6 Steps to Multichannel Contact Center Success

No matter how your marketing campaigns reach your customers – through print advertising, direct mail, e-mail or Web banners – their long-term success may well depend on how many ways you offer customers to get in touch with you and the quality of their experience when they do.

A 7 percent response to a direct mail campaign might look pretty impressive, but wouldn’t it look even better if 80 percent of those who respond buy, and better still if 15 percent of those who buy become repeat customers whose relationships with your company last for years?

For long-term success, a marketing campaign has to be backed by an effective contact center. Today, the most effective contact centers are built around contact server software that lets customers choose the contact channel – telephone, computer or wireless device – that then supports customer relationship management strategies for promoting customer loyalty.

Here are six ways you can use state-of-the-art technology and best practices to make your company’s contact center a powerful tool for turning a high response rate into long-term customer relationships:

Offer multiple channels and integrate them into a single system. A state-of-the-art contact server does more than blend contact channels into one seamless system. It also links contact-handling systems to customer databases, enables agents to handle more than one kind of contact and passes information freely among contact channels. In this environment, critical CRM functions take place that multiply the advantages of marketing campaigns many times over:

• This system can identify customers as soon as they make contact, no matter what channel they use.

• It routes contacts according to business rules based on customer entitlements, the value of each transaction and agent skills.

• Information that customers enter goes to a central data repository, where it is accessible to all contact center resources if a customer transfers from one channel to another or one agent to another.

• Agents have instant access to information such as customer profiles and case histories, no matter what contact channel is in use.

• Customers get a consistent experience, no matter how they get in touch.

• You can measure the effectiveness of each contact channel.

The multichannel contact center also makes it possible to cross-sell and upsell and to promote repeat business and customer loyalty.

Consider adopting Internet protocol contact center technology early. The convergence of public switched telephone network-quality voice and data over a single network makes it possible to replace the hardware-based telephony switch, the foundation of traditional contact centers, with an IP-based, software contact-routing application that performs the same functions. Such a switch-free contact server yields several benefits that apply directly to marketing campaigns.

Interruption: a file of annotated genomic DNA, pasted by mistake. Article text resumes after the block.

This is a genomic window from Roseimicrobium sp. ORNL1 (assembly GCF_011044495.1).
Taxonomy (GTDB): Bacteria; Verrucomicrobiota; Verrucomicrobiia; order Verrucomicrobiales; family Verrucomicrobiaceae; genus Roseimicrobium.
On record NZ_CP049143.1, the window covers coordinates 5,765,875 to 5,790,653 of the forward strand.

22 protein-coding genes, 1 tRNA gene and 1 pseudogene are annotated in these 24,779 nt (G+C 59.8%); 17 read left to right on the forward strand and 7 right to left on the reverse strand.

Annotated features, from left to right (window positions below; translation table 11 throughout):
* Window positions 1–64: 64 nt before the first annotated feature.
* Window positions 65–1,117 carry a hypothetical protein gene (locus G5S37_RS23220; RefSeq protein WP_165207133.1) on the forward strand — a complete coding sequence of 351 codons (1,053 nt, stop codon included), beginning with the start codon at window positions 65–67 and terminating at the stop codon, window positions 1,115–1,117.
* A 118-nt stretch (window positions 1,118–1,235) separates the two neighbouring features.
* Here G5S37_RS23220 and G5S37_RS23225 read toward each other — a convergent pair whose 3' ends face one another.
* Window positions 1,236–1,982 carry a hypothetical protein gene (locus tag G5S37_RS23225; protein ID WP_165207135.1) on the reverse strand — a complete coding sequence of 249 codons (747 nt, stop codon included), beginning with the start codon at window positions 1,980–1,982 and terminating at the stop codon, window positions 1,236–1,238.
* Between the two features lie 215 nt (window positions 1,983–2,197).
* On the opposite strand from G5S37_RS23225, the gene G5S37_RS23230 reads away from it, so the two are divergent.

Most marketing campaigns offer toll-free numbers for customers – numbers that are free for the customers but represent a major expense to the company in charges paid to PSTN providers. The IP-based contact center lets customers with Internet telephony-enabled computers contact your company over IP lines rather than toll-intensive PSTN lines, reducing the overall cost of your campaign.

In addition, an IP-based contact center can reduce infrastructure costs by consolidating voice and data contacts in a single system, reducing hardware requirements and eliminating costly tie lines that connect multiple sites. Perhaps most important, an IP contact server makes it possible to deploy powerful new customer-facing applications that merge Internet capabilities like e-mail, text chat, graphics and video with the personal voice of sales and service representatives for more effective cross-selling and upselling.

IP is the next big step in contact center technology. The only question for most companies is “now or later?” Companies that adopt IP-compatible contact center solutions today can gain an insurmountable head start on competitors that hesitate.

Automate intelligently, with a focus on simple customer transactions. Marketing campaigns are ultimately more profitable if you can cut costs by automating the process of handling responses. The trick is to automate intelligently. Ask yourself which transactions your customers can perform most conveniently without assistance. Automate the simple and the routine. Integrate self-service applications such as interactive voice response systems with enterprise databases to give customers direct access to information. And leave the transactions that provide opportunities for cross-selling, upselling and promoting customer loyalty to live agents.